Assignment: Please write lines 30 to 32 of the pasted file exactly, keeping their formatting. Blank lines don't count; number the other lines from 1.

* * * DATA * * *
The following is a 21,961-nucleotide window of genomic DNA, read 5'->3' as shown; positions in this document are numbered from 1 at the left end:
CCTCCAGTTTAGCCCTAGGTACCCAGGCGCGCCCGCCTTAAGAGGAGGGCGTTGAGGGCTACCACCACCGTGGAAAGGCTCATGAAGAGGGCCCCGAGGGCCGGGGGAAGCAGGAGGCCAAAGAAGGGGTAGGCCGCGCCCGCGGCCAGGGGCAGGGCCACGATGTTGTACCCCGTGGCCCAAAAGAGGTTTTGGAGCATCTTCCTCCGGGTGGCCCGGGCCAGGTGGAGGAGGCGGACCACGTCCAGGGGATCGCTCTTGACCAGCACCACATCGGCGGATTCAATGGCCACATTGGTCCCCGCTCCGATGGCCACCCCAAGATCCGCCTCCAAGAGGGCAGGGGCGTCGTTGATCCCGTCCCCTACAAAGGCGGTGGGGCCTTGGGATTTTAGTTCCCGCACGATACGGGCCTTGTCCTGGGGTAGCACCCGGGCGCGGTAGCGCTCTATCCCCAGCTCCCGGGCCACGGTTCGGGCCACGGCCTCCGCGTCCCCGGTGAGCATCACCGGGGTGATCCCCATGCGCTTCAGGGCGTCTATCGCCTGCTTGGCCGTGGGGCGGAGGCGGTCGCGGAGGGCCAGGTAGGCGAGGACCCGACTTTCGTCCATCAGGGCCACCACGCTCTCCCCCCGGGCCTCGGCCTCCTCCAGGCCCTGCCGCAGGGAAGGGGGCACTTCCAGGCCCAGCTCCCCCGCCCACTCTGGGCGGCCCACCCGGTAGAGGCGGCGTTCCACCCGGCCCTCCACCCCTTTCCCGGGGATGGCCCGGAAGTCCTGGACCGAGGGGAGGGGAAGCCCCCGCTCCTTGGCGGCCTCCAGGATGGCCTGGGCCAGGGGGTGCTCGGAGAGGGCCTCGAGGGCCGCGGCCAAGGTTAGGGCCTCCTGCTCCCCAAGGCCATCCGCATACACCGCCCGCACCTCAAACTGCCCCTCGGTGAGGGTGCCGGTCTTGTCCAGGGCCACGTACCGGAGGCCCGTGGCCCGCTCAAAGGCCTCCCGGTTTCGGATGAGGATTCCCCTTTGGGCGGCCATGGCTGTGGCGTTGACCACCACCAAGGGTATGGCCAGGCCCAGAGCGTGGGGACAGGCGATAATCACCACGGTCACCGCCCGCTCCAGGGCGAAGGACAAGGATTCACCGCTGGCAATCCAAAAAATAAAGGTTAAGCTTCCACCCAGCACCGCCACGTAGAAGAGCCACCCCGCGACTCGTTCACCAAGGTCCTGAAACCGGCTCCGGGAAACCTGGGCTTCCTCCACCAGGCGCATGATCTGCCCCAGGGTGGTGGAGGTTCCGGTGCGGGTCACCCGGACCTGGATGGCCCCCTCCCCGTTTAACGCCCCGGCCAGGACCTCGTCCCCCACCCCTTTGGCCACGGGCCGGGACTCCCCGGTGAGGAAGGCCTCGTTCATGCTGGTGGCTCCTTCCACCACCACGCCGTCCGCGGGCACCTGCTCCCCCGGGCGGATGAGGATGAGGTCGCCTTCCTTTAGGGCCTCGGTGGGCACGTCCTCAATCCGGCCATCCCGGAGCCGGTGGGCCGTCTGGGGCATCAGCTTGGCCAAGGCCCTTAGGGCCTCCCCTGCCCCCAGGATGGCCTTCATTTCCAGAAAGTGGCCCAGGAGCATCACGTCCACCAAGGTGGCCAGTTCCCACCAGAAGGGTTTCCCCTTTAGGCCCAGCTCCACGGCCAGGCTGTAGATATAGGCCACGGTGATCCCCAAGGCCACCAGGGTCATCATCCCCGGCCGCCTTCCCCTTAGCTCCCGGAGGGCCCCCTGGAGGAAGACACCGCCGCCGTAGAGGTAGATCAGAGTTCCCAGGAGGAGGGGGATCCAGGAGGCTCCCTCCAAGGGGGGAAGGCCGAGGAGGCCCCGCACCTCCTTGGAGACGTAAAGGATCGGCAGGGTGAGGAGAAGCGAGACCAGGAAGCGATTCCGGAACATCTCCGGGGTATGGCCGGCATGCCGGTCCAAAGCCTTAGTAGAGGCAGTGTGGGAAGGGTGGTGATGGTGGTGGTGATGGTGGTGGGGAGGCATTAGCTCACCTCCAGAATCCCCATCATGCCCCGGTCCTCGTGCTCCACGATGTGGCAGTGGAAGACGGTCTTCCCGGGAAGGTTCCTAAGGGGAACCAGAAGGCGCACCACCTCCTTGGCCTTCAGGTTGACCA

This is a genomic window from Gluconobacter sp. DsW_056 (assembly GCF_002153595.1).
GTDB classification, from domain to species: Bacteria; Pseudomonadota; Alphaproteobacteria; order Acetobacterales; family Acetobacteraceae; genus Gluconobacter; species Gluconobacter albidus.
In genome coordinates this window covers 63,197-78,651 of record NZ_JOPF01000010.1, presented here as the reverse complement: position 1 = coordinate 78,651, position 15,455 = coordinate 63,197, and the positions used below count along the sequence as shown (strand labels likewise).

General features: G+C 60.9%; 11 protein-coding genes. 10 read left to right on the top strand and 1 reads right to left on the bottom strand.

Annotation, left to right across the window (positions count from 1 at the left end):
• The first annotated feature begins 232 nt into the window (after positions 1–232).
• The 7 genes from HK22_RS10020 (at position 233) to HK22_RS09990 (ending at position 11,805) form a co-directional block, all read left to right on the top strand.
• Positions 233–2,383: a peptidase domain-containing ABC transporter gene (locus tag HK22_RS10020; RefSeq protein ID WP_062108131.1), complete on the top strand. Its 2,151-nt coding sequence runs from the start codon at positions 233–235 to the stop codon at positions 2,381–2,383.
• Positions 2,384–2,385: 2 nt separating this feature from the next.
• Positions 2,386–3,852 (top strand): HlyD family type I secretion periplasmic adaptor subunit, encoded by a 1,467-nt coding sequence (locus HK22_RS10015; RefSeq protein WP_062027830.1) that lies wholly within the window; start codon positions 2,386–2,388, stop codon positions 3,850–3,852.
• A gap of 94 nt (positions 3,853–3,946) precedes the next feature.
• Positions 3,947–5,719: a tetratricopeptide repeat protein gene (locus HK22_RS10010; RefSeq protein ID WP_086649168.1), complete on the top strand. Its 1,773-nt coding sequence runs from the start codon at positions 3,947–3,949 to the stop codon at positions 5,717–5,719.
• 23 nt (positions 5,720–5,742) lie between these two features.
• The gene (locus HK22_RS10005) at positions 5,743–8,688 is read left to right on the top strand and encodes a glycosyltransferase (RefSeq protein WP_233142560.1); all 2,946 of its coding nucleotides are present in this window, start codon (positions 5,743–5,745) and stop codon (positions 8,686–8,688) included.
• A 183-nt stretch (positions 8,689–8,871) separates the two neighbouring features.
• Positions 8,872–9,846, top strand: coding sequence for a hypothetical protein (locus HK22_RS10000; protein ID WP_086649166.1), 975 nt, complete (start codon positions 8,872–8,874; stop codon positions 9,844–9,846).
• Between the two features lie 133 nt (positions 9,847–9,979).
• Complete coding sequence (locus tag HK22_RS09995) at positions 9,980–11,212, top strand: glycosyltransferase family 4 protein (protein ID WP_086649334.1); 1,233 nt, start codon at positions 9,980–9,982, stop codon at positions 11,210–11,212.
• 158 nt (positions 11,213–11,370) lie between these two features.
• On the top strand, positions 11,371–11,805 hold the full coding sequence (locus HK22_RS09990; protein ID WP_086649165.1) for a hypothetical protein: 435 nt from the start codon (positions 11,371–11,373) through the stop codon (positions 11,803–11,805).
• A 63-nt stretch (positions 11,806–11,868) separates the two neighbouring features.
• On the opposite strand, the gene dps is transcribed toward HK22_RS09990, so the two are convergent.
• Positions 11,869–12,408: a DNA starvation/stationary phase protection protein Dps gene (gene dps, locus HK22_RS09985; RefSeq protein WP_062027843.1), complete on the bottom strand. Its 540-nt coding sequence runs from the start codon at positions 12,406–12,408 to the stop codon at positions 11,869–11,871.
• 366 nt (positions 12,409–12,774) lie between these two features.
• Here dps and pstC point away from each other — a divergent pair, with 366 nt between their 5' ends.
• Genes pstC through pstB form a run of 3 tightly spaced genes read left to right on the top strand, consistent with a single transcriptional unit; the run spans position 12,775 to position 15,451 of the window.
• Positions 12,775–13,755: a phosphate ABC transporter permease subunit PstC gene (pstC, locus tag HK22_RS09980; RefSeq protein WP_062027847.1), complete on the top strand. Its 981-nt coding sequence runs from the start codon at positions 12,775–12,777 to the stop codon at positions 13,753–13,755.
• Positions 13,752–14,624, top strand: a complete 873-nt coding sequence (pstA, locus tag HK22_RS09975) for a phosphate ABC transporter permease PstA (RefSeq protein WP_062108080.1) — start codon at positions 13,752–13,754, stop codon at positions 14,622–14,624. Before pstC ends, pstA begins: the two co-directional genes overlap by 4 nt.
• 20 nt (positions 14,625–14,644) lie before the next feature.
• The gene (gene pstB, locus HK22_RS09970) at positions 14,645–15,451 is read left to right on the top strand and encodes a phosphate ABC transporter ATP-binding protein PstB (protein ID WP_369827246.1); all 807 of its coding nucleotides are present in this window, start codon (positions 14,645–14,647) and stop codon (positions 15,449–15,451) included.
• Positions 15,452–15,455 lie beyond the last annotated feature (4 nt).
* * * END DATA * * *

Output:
• Positions 13,752–14,624, top strand: a complete 873-nt coding sequence (pstA, locus tag HK22_RS09975) for a phosphate ABC transporter permease PstA (RefSeq protein WP_062108080.1) — start codon at positions 13,752–13,754, stop codon at positions 14,622–14,624. Before pstC ends, pstA begins: the two co-directional genes overlap by 4 nt.
• 20 nt (positions 14,625–14,644) lie before the next feature.
• The gene (gene pstB, locus HK22_RS09970) at positions 14,645–15,451 is read left to right on the top strand and encodes a phosphate ABC transporter ATP-binding protein PstB (protein ID WP_369827246.1); all 807 of its coding nucleotides are present in this window, start codon (positions 14,645–14,647) and stop codon (positions 15,449–15,451) included.